I have been working as a museum volunteer with archivist Sandi Black on Wednesday afternoons for some years.
In recent times this has involved copying information onto various databases, a somewhat tedious but necessary task.
Gradually, patterns begin to emerge and connections can be made as more and more is recorded. It can be quite fascinating.
A number of very particular associations or connections began for me with an exhibition at the museum, curated by collection manager Trish Nugent-Lyne, which opened in October 2019.
Titled Here Come the Brides, wonderfully preserved wedding dresses and outfits tell not only a history of fashion changes through the years, but they also record local and cultural tastes and traditions.
An important adjunct to Trish's research has been the museum's holdings of negatives from photographs taken at the Tesla Studios between 1938 and 1955.
There are three registers containing the orders for copies of these images.
The volumes are large, heavy and rather battered and have engaged my fellow volunteer Mick Hills and me for some time now.
Each page is divided into multiple columns giving all the details of each print: order number, subject, size, and the name of the person making the order. All handwritten.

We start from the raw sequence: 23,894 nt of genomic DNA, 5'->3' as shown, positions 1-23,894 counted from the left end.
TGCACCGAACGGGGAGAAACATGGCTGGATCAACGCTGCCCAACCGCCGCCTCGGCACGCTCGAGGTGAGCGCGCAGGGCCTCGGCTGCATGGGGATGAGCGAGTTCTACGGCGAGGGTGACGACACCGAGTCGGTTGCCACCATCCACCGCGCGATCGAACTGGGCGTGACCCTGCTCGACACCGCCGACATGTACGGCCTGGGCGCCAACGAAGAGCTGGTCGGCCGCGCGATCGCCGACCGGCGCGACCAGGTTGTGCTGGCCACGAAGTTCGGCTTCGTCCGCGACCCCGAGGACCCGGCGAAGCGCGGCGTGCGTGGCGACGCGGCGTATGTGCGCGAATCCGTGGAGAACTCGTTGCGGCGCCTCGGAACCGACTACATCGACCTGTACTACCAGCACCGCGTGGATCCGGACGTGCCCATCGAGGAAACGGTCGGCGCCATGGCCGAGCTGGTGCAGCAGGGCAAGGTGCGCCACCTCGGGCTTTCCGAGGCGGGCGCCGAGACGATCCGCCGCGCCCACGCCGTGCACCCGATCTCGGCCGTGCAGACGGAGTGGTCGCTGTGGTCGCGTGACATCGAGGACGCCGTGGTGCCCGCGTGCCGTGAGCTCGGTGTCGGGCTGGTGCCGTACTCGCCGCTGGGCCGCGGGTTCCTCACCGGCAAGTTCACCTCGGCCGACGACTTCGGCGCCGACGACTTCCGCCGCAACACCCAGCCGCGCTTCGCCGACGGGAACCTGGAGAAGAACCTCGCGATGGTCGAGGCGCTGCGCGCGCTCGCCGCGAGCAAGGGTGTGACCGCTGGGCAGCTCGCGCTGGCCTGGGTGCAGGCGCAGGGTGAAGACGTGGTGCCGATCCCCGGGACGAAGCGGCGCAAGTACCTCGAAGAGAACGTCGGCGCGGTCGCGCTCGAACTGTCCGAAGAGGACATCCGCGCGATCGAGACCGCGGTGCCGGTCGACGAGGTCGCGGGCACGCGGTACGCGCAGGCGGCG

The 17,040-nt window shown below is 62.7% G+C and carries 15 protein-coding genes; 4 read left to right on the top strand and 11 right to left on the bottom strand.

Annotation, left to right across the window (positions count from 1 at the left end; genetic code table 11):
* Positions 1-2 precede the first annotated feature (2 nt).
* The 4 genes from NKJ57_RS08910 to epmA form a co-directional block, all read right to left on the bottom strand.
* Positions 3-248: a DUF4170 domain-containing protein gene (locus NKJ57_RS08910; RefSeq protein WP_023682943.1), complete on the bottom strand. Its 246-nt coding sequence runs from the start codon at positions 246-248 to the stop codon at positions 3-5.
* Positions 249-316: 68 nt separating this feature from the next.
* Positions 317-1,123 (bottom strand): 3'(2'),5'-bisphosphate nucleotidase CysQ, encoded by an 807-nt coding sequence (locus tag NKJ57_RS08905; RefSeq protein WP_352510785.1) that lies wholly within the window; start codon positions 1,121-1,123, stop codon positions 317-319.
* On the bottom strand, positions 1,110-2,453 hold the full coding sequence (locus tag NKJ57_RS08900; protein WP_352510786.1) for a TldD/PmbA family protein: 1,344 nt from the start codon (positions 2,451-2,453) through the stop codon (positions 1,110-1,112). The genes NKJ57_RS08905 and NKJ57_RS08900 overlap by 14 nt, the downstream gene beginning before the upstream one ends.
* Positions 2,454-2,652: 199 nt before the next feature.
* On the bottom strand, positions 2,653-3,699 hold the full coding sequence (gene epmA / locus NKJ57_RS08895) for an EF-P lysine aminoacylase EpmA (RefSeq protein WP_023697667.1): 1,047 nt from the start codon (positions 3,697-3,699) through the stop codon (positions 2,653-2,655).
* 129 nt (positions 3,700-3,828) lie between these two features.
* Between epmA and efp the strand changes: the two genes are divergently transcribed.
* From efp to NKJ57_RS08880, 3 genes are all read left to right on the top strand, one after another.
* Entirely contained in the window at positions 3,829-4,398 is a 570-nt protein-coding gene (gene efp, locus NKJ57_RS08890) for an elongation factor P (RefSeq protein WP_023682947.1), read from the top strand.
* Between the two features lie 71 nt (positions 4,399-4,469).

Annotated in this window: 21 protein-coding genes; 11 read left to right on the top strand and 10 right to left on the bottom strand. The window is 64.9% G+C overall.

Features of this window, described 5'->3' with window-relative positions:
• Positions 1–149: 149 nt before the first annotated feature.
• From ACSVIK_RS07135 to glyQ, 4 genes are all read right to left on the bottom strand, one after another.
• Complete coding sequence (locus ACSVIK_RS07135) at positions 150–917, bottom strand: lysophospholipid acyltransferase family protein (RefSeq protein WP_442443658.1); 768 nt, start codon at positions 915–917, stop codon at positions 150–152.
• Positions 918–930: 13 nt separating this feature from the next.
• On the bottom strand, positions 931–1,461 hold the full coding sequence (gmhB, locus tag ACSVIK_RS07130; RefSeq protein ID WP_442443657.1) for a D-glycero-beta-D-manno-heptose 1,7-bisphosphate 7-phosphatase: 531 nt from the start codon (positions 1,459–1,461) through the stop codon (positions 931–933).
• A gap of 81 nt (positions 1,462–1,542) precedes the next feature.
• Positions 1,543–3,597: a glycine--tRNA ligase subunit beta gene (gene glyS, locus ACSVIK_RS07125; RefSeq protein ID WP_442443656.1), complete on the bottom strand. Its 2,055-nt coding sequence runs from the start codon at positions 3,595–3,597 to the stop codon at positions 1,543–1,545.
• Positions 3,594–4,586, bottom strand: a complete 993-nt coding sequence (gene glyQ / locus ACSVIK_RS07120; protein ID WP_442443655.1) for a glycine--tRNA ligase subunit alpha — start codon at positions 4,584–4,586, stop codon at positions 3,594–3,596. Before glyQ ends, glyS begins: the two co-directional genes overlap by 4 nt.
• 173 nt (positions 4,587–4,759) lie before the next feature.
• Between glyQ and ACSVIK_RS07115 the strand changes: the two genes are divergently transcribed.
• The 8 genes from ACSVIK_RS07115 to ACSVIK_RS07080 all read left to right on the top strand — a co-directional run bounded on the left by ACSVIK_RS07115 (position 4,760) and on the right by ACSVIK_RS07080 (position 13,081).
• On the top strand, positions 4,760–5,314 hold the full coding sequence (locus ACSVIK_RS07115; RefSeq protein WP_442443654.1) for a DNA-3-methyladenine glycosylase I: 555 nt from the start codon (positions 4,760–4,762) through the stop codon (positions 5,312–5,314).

The subjects reflect a great variety of images but we are looking just for the wedding groups.
Being so involved with brides and weddings and photographs has led me to re-examine some examples from a personal collection of family photographs.
At the wedding of my grandparents, Samuel Stephen Timbs and Alice Mary Robson, in Oxford, Great Britain, in September 1896, there was a great profusion of huge hats and frills and beautiful bouquets.
My father Jack, born in 1897, was the first of their six children, eventually three boys and three girls.
In 1911 Samuel and Alice took their family and left Oxford and the family businesses to settle in New Zealand.
There have been butcher shops associated with the Timbs family in St Clements in Oxford, from 1876 to 1978.
In New Zealand, Samuel also set up butcher shops and farms in Te Kuiti and Rangitīkei, later in Taihape, and finally, Whanganui. Which brings me to the second photograph.
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After 50 years of marriage, the six children were seated beside or stood just behind their parents, with Samuel Stephen and Alice Mary in the centre.
Grandma is holding the most recent grandchild. At the front and in the other rows behind are daughters and sons-in-law, and the older grandchildren.
The three sons followed the family tradition and were all butchers.
My dad and his brother Reg had their business at 86 Guyton St. Some people may still remember it.
So there we are: two images of weddings 50 years apart.
It is amazing the connections that working as a volunteer at the Whanganui Regional Museum can beget!
•Mary Laurenson is a volunteer at the Whanganui Regional Museum.